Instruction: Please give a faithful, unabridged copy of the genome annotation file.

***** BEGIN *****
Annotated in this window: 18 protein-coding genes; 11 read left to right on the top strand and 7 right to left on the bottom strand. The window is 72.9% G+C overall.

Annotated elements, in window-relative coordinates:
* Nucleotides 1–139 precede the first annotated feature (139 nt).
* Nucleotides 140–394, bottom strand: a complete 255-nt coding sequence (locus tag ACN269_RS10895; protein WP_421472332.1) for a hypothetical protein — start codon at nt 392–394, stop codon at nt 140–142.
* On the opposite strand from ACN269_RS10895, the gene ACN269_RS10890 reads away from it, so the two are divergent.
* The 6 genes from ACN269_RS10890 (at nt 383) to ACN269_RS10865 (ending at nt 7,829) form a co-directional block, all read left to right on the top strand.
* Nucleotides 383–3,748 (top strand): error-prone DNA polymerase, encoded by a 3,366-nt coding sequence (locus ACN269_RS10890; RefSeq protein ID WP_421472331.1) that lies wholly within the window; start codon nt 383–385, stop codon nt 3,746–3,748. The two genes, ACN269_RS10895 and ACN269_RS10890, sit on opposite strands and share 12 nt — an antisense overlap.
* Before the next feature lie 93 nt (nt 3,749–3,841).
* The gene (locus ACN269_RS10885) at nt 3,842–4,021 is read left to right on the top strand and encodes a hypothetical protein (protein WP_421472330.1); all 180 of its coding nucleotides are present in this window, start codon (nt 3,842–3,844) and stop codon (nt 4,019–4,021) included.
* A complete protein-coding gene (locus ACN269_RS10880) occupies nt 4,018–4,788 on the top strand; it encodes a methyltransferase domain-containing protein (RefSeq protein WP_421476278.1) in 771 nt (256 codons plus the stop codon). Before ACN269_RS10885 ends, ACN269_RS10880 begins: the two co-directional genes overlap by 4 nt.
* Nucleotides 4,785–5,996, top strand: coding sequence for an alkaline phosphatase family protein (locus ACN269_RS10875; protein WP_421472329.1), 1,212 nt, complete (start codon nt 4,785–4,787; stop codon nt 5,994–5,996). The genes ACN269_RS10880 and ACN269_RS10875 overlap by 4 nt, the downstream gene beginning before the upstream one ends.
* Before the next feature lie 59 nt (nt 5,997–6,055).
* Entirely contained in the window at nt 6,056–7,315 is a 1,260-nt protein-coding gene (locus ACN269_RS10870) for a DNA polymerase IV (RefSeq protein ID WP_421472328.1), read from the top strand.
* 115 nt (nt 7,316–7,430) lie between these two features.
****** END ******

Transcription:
Annotated in this window: 18 protein-coding genes; 11 read left to right on the top strand and 7 right to left on the bottom strand. The window is 72.9% G+C overall.

Annotated elements, in window-relative coordinates:
* Nucleotides 1–139 precede the first annotated feature (139 nt).
* Nucleotides 140–394, bottom strand: a complete 255-nt coding sequence (locus tag ACN269_RS10895; protein WP_421472332.1) for a hypothetical protein — start codon at nt 392–394, stop codon at nt 140–142.
* On the opposite strand from ACN269_RS10895, the gene ACN269_RS10890 reads away from it, so the two are divergent.
* The 6 genes from ACN269_RS10890 (at nt 383) to ACN269_RS10865 (ending at nt 7,829) form a co-directional block, all read left to right on the top strand.
* Nucleotides 383–3,748 (top strand): error-prone DNA polymerase, encoded by a 3,366-nt coding sequence (locus ACN269_RS10890; RefSeq protein ID WP_421472331.1) that lies wholly within the window; start codon nt 383–385, stop codon nt 3,746–3,748. The two genes, ACN269_RS10895 and ACN269_RS10890, sit on opposite strands and share 12 nt — an antisense overlap.
* Before the next feature lie 93 nt (nt 3,749–3,841).
* The gene (locus ACN269_RS10885) at nt 3,842–4,021 is read left to right on the top strand and encodes a hypothetical protein (protein WP_421472330.1); all 180 of its coding nucleotides are present in this window, start codon (nt 3,842–3,844) and stop codon (nt 4,019–4,021) included.
* A complete protein-coding gene (locus ACN269_RS10880) occupies nt 4,018–4,788 on the top strand; it encodes a methyltransferase domain-containing protein (RefSeq protein WP_421476278.1) in 771 nt (256 codons plus the stop codon). Before ACN269_RS10885 ends, ACN269_RS10880 begins: the two co-directional genes overlap by 4 nt.
* Nucleotides 4,785–5,996, top strand: coding sequence for an alkaline phosphatase family protein (locus ACN269_RS10875; protein WP_421472329.1), 1,212 nt, complete (start codon nt 4,785–4,787; stop codon nt 5,994–5,996). The genes ACN269_RS10880 and ACN269_RS10875 overlap by 4 nt, the downstream gene beginning before the upstream one ends.
* Before the next feature lie 59 nt (nt 5,997–6,055).
* Entirely contained in the window at nt 6,056–7,315 is a 1,260-nt protein-coding gene (locus ACN269_RS10870) for a DNA polymerase IV (RefSeq protein ID WP_421472328.1), read from the top strand.
* 115 nt (nt 7,316–7,430) lie between these two features.